Mucugê

Sunday 12th was our final day not only in Mucugê but also in the Chapada Diamantina. Our amazing visit to this beautiful place was coming to an end.   And so it was perhaps appropriate to spend it in quiet reflection in one of the quietest, and one of the brightest towns, I have ever visited.

Main street at lunch time on Sunday

Mucugê is a fairly large place but at most times of day you can play spot the resident and keep count on the fingers of one hand.  About the only time the 5 of us were out numbered by locals is when we passed the football ground on Sunday morning!  It was quite amazing, more so having just come from lively Lençóis!

Our Pousada, Pousada de Mucugê, was quite a large place and full, yet after breakfast everyone was gone, out exploring the area, but where they went in the evening was a mystery.

The old part of town itself is a monument and is well preserved, is clean and tidy. It is also wonderfully colourful; there are flowering trees and plants everywhere.  No two buildings share the same colour paint and even paints on the same building clash!  In the sunshine it can be painfully bright!   It is as if the local paint shop they only stocks odd left overs.  You make your selection based on available quantity rather than colour!

“Do you have any colours that match?” the painter asks. “No” says the shop keeper. “Excellent” says the painter. “I’ll take the lot!” The result is wonderfully vibrant.

The streets themselves are all cobbled although there are an array of styles and ‘textures’. These range from relatively level stone ‘brick work’ (the Portugese word for this is the tongue-twister ‘paralelepipedo‘) to a version using large, flatish rocks, which should only really be driven on in a 4×4, and even then, slowly.    Add in road repairs and the apparent absence of speed limits is understandable and yet they still build speed humps!

And it was quiet, did I mention that?

We took a stroll around town on Sunday and found ourselves at the Byzantine Cemetery.   This is an impressive collection of white-washed mausoleums, and you’d expect it to be the quietest place in town; but with the five of us and two people from the circus that was pitched opposite, it was the liveliest!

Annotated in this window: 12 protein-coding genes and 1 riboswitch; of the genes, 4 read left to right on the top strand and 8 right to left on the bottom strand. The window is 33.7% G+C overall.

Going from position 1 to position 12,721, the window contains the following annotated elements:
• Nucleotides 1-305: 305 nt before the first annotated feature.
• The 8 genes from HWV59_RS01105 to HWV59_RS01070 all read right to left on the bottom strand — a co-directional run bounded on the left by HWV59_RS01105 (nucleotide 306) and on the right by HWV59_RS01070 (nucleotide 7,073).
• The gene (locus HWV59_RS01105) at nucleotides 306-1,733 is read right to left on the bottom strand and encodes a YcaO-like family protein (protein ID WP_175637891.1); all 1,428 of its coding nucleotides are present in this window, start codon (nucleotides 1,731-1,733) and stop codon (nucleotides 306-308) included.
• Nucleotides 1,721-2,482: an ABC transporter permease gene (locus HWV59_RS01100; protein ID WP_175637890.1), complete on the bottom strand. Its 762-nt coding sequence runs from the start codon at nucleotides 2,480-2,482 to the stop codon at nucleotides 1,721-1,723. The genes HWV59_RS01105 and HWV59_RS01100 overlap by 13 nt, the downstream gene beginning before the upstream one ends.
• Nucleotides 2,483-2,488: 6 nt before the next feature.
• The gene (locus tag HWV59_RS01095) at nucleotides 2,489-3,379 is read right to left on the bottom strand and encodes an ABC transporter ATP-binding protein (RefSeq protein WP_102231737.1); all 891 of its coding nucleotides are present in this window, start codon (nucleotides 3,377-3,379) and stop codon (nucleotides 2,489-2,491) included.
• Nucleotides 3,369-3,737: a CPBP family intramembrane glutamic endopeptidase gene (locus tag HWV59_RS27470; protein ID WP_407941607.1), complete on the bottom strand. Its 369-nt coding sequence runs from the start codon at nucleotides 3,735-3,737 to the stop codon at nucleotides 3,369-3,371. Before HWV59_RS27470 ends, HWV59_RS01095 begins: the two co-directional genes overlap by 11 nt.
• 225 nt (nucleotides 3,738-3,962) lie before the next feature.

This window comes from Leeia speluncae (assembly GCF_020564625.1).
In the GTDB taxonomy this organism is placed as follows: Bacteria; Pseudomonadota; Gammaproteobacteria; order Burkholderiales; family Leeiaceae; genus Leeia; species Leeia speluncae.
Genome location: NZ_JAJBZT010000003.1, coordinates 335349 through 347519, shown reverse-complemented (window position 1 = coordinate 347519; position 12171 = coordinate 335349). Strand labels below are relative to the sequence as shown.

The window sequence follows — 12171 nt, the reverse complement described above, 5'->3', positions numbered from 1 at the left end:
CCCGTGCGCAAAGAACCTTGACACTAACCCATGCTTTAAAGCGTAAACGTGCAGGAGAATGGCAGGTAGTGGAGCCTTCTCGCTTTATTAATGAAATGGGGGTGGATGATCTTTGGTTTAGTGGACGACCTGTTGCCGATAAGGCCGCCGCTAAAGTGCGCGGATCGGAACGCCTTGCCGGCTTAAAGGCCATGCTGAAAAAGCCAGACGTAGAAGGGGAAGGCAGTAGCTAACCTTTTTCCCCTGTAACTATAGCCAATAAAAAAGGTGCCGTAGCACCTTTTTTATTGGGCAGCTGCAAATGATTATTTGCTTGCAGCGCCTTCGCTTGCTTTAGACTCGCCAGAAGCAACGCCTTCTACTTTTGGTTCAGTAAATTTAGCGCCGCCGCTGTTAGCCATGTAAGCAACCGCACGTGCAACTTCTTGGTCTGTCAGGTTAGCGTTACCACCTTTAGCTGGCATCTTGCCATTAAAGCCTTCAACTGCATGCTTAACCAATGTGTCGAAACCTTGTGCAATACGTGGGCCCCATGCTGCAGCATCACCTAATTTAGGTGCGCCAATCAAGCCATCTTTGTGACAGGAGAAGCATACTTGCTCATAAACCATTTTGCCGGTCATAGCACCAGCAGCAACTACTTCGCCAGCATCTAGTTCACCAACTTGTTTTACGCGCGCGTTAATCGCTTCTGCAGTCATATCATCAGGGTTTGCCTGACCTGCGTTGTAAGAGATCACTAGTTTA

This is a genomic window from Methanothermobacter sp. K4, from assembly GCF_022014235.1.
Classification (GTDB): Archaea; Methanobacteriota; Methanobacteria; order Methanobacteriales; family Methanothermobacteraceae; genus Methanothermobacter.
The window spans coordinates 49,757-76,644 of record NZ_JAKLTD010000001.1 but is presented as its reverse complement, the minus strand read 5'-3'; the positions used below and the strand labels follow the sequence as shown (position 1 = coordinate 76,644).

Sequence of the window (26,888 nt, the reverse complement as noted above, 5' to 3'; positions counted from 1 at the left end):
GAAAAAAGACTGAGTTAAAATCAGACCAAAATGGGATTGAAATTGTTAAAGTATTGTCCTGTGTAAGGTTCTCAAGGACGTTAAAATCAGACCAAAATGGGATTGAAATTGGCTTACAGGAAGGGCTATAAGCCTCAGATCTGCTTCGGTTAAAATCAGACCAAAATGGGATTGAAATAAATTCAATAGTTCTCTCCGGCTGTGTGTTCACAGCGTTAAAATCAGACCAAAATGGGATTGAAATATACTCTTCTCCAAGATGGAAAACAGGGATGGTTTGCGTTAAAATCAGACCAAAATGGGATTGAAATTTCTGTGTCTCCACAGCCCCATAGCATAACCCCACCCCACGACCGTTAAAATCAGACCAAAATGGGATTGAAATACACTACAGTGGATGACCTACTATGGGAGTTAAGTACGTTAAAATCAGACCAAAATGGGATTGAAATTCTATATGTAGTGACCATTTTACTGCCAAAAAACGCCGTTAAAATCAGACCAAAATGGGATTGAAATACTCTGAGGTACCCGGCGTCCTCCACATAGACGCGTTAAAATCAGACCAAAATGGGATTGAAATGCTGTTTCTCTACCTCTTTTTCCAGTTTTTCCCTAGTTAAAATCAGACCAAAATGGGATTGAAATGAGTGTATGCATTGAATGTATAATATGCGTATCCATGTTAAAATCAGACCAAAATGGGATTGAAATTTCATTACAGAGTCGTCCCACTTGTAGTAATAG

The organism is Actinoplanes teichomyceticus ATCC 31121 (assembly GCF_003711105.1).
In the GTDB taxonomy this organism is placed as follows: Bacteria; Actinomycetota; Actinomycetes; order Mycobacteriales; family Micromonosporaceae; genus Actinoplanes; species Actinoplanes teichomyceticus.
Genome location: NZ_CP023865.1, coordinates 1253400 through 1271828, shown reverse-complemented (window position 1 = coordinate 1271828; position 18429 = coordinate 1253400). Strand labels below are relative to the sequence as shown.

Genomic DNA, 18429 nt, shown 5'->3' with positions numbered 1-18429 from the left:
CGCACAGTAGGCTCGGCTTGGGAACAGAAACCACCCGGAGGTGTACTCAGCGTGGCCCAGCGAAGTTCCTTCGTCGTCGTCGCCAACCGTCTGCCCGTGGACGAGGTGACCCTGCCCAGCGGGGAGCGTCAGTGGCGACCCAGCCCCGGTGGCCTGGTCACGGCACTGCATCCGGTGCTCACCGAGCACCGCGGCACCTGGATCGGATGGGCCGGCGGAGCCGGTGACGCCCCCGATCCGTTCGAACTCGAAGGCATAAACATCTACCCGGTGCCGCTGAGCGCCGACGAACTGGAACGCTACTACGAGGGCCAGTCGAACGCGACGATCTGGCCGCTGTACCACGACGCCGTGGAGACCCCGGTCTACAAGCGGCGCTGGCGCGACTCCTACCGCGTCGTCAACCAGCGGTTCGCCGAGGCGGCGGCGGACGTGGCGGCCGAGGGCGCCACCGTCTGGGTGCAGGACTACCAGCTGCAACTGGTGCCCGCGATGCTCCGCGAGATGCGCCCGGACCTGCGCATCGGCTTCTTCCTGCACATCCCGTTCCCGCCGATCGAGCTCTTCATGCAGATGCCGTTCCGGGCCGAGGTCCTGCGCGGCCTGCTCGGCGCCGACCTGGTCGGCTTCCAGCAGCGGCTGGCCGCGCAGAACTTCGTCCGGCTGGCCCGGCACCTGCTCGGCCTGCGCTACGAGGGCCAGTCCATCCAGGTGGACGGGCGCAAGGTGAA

There is a museum in town, but we never found it open ……..

We ate out each afternoon and evening and in exploring the local restaurants we did find a real gem. Restaurante de Dona Nena. Dona Nena is a lovely old and chatty lady who runs a pousada and a ‘kilo’ restaurant.

The food is all cooked in the traditonal style on a massive wood burning range called a Fogão a  Lenha and you help yourself straight from the pans on the Fogão.  The food was absolutely delicious.  On our second visit we were greeted like long lost friends and made so welcome that I had to remind Valeria to weigh her plate! She was so busy chatting she forgot; it was just like having dinner with friends.    Ermida asked if she could have a mango to take away (she does like her mangoes) and she ended up leaving with a bag full, D Nena adding more as we actually left.   Luckily we only ate there twice, otherwise we’d have had a serious weight gain issue.


Mucugê is a charming and colourful place to visit, although during our visit, it was a bit like staying in a massive open air museum.  We obviously weren’t the only people in town, there were shops and restaurants open, and people using them,  but most of the time it did feel like town was deserted. Quiet can be good, I like quiet, but perhaps this was a little too much of a good thing.

2 thoughts on “Mucugê”

    1. Am sure it gets more lively. But yes it was nice to visit. The whole of the Chapada has been a fantastic experience. We loved it.

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